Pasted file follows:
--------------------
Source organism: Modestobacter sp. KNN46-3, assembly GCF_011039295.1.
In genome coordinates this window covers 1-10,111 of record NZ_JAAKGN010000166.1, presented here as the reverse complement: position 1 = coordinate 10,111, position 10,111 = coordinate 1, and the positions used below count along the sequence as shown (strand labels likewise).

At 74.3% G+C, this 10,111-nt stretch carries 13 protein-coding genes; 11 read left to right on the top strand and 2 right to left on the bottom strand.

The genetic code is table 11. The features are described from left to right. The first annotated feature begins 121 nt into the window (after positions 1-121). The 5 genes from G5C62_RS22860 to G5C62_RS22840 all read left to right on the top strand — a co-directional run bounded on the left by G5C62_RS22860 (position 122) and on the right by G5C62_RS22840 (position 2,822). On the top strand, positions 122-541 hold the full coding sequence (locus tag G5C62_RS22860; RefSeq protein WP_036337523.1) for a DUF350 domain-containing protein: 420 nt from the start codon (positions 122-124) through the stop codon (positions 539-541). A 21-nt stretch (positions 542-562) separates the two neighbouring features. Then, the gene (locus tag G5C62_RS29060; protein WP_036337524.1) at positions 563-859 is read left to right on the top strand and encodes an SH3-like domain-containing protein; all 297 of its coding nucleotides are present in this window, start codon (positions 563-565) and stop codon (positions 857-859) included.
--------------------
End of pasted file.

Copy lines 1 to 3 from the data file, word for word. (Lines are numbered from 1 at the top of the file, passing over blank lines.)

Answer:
Source organism: Modestobacter sp. KNN46-3, assembly GCF_011039295.1.
In genome coordinates this window covers 1-10,111 of record NZ_JAAKGN010000166.1, presented here as the reverse complement: position 1 = coordinate 10,111, position 10,111 = coordinate 1, and the positions used below count along the sequence as shown (strand labels likewise).

At 74.3% G+C, this 10,111-nt stretch carries 13 protein-coding genes; 11 read left to right on the top strand and 2 right to left on the bottom strand.